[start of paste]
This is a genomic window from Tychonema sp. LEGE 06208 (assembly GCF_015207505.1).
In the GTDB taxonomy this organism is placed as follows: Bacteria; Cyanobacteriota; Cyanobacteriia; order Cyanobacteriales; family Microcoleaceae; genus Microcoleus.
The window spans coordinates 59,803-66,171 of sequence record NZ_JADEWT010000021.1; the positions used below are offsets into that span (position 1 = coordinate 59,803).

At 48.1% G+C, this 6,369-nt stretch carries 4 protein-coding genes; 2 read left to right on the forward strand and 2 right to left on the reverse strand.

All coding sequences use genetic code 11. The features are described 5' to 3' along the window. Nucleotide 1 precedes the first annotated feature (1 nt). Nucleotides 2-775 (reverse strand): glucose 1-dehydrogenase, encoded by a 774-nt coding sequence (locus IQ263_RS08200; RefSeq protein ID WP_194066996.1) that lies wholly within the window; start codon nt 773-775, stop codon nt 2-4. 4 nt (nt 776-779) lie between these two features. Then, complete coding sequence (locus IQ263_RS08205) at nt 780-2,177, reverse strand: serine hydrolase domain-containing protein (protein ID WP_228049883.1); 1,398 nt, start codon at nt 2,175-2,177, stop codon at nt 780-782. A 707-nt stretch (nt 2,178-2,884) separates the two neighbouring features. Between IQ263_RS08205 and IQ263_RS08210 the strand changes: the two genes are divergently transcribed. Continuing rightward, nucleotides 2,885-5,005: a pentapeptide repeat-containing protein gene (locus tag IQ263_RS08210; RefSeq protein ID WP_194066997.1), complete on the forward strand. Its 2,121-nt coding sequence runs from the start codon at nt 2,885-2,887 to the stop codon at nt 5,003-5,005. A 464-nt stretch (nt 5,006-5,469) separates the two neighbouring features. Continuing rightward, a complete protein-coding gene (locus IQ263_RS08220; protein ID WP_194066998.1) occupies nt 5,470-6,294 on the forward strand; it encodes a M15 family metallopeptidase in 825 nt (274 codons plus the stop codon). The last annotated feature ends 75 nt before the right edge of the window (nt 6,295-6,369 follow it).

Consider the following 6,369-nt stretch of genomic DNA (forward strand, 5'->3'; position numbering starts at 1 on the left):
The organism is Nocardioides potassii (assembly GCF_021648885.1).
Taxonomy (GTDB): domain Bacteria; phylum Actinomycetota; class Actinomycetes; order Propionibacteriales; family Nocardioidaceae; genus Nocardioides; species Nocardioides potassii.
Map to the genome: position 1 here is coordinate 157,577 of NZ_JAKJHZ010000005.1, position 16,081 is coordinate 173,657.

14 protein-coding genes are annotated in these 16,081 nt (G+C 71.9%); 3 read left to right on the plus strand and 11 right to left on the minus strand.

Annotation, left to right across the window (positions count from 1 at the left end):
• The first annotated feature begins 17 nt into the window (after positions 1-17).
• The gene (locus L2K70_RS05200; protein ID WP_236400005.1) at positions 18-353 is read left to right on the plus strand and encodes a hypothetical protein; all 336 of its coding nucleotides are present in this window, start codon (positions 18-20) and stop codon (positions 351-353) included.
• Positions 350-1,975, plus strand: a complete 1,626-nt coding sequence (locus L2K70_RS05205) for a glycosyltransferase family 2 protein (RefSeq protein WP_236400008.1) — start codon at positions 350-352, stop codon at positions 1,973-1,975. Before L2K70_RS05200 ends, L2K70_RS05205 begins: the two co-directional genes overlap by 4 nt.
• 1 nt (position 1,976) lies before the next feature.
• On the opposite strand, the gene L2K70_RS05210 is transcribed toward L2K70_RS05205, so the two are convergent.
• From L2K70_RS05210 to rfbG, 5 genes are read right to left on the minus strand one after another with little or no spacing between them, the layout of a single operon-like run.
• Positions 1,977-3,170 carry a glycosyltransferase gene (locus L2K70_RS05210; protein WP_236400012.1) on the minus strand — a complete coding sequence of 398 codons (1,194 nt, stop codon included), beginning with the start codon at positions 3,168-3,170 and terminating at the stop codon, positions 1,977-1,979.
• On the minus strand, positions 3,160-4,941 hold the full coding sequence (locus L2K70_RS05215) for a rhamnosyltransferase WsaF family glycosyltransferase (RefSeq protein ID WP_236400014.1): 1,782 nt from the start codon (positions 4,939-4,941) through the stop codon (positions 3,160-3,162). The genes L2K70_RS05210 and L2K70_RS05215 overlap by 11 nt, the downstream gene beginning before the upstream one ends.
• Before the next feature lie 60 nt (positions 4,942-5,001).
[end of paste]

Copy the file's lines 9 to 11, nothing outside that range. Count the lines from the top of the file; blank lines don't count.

Map to the genome: position 1 here is coordinate 157,577 of NZ_JAKJHZ010000005.1, position 16,081 is coordinate 173,657.

14 protein-coding genes are annotated in these 16,081 nt (G+C 71.9%); 3 read left to right on the plus strand and 11 right to left on the minus strand.

Annotation, left to right across the window (positions count from 1 at the left end):